Jam at Least

I did not do a lot this growing season. I planted garlic last fall and recently pulled that from the ground. But I planted no garden. I never picked strawberries of blueberries. We had no farm share this year. Granted, we were away much of the summer, but still, I put up little. I was no gardener or gatherer.

We did manage to get out to pick apples at least. We picked lots of them, many varieties, from Shelburne Orchards, our favorite orchard. The view alone from that place makes a visit worth it. I have made apple crisp a couple of times, and have enough apples left to make one more. And last weekend I made apple jam.

Blueberry and strawberry and other berry jams get all the publicity. They are good no doubt. Huckleberry or marionberry jam can fill the mouth with deliciousness that is hard to beat. But these past few years my favorite jam has been made with apples.

We have an apple tree at our house but it has been unhealthy and bears little fruit now. When it did offer up fruit I made the best jam ever. Those apples are Red Delicious, your classic apple. I have not liked those kinds of apples typically. They are usually mealy, lacking flavor, with tough skins. They hold up well and can be transported without too much damage but that shelf life takes its toll on tastiness. Red Delicious certainly are red–they usually look great in a pile at the supermarket–but they are anything but delicious. The ones from our tree, however, are some of the best apples I have ever had. When I first tasted a ripe one I understood why the variety became so popular. Unfortunately, that popularity has been costly.

My jam is pretty simple–apples, sugar, lemon juice, pectin, some nutmeg. With good apples it is a sweet treat that makes a mean PB and J, if you know what I’m saying. I took a couple of hours to rustle up eight jars. They are still sitting on the counter, waiting to be stored. That growing season lethargy continues, I guess. I have a jar left from last season and will polish that off soon. Then I will taste this season’s batch. I have no doubt it will be good, and it will last into the winter. I have no potatoes or onions or frozen pumpkin this year, but I do at least have some apple jam. It won’t make a meal but it will remind me of the days when blossoms filled the air with their almost supernatural scent, and of bees, and of fruit heavy on branches.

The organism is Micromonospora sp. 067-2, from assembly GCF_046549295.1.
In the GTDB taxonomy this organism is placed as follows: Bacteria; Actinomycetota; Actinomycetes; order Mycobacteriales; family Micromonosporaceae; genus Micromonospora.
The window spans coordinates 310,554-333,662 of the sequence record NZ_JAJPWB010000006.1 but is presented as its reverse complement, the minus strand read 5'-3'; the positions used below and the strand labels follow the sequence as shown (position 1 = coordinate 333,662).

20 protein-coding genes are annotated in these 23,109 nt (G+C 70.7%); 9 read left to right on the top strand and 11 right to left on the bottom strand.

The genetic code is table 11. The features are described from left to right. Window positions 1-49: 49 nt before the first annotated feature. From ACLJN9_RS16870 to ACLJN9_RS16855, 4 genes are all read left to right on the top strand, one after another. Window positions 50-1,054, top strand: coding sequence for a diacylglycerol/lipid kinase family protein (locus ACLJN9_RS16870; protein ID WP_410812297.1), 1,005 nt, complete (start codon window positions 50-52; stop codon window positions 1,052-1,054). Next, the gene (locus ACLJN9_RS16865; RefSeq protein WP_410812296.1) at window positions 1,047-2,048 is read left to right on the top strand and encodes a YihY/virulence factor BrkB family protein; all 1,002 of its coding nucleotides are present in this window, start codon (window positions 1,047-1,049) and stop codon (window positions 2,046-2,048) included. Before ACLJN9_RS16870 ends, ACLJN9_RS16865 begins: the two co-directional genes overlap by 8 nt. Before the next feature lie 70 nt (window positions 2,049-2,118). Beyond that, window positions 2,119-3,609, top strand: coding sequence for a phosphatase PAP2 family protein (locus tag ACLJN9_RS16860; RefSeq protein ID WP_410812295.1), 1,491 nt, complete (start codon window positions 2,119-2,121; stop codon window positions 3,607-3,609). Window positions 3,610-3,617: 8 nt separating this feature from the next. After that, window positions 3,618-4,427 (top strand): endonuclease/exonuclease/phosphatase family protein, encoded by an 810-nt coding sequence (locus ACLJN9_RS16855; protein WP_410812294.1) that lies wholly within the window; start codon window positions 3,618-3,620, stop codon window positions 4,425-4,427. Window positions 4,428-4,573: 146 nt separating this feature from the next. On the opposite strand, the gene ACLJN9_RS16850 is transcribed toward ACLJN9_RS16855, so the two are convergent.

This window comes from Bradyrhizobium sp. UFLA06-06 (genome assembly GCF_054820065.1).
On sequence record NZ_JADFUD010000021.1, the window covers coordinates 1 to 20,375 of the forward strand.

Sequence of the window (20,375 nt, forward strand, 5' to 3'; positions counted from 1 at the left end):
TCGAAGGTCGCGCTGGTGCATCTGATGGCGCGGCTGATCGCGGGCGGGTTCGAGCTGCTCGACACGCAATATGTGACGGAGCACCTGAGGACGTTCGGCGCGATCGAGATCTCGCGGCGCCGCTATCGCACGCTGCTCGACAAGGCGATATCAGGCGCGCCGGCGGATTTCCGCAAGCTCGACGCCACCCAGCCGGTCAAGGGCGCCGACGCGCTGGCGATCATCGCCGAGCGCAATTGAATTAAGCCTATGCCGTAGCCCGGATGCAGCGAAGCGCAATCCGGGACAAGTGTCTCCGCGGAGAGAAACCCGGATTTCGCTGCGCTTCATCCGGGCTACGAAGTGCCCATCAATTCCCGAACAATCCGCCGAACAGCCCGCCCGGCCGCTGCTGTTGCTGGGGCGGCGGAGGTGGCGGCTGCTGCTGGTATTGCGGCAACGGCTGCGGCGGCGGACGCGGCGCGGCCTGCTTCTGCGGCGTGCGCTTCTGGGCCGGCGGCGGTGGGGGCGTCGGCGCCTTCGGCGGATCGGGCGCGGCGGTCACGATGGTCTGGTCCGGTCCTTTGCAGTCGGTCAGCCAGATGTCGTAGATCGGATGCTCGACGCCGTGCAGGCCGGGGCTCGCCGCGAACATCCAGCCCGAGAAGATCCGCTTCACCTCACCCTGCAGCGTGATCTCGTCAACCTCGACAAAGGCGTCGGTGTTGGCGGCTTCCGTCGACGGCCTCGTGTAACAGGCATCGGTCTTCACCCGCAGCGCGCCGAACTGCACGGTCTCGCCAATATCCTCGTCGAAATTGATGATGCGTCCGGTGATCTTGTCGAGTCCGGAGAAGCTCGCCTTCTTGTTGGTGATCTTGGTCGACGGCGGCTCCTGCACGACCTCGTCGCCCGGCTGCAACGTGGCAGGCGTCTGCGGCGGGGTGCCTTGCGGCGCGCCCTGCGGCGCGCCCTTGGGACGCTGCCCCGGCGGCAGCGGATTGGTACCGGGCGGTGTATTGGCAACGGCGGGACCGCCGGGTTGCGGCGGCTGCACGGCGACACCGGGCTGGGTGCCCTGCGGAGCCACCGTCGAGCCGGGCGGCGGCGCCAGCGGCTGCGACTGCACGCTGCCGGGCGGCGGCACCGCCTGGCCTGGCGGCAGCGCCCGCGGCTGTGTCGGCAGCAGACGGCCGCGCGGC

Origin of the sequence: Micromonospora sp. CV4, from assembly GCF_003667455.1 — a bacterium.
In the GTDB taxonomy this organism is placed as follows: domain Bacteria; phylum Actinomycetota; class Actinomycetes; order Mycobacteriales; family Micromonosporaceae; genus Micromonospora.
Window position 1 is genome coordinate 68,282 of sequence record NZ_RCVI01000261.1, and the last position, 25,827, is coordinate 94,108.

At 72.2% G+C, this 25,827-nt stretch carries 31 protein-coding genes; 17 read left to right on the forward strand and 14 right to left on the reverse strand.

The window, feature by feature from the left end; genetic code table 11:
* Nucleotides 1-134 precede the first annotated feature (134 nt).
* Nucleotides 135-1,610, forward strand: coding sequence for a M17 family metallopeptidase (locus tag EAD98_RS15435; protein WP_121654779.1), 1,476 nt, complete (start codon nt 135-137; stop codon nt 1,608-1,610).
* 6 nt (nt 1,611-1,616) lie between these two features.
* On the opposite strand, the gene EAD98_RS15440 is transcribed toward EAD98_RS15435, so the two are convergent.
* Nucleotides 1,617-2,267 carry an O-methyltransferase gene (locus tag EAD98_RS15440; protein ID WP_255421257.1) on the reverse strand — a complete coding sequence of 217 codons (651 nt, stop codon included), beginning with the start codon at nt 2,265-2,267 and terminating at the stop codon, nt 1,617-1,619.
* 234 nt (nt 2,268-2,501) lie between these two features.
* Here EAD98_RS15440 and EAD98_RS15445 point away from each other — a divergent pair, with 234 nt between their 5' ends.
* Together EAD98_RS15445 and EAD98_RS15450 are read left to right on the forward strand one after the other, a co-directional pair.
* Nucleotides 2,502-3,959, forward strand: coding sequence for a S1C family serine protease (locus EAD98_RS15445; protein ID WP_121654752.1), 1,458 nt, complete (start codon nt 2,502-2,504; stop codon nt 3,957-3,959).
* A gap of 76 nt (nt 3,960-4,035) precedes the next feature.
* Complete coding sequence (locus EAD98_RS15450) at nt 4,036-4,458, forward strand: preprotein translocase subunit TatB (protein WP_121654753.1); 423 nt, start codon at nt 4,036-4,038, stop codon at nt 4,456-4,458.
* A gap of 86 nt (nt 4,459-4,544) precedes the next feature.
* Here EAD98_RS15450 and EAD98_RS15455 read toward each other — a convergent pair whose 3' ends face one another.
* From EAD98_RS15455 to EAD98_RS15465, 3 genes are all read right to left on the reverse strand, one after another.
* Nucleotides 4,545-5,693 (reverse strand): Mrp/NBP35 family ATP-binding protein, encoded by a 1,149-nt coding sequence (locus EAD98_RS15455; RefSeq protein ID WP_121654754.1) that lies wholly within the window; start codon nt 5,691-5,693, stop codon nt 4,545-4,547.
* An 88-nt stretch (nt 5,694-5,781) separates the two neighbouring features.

Maybe next year I will be better at taking advantage of the short growing season, of the wonder of fresh food grown myself, or grown by my neighbors. For now, however, I’ll have to settle for some toast.

Not Spring Yet

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Lake Champlain at Shelburne Bay–ice as far as one can see

Lake Champlain froze over this year, as it did last year. It is not common that it freezes over two years in a row. It has been a cold winter. Last week we had several days of warmer weather. Temperatures got into the forties. Lots of snow melted. As I write this the temperature is 28 degrees and it is snowing like nuts with a howling wind. It isn’t spring yet.

I did get some time outside when the air was warmer. I always find the transition from season to season remarkable. This week I was amazed at the melting of so much snow. Today I have been amazed at just how wintry it is. I went for a run this afternoon. The wind whipped the falling snow into my face. It hurt. The storm seemed to be telling me to stay inside. I wasn’t out long.

Spring will come soon. I am still waiting for the return of Red Winged Blackbirds. Forget American Robins, some of whom stick around all winter. Red Winged Blackbirds are the real harbingers of spring. Once they arrive, Woodcocks and Song Sparrows, maple leaves and tulips, are not far behind. As of yesterday, the garden beds were just starting to emerge from the snow. Today they are covered again. I planted onion seeds in pots yesterday. They sit inside on the windowsill. By the time they are ready to transplant, this snow, like the snow that left us last week, will be clouds.

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LaPlatte River, March 3rd 2015; note the tracks on the snow on the ice

LaPlatte River, March 14 2015

Same view of the LaPlatte River, March 14 2015

Spring Getting the Shove

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Earlier this week the temperature was close to 80 degrees. Yesterday morning we had a couple inches of snow on the ground. It had been warm enough that things started to flood. Then the floodwater started to freeze over. Early in the day yesterday we had a chilled lake across the road, popping and cracking as the water settled in the cold.

By the afternoon some of the snow had melted. The high temperature was 33 degrees, briefly, so the sun did all the work on that project. The water rose, enough that it flowed over the road by the bridge. The town road crew did a lot of work last summer to keep that in check but it still gets high enough at times to cause some serious erosion.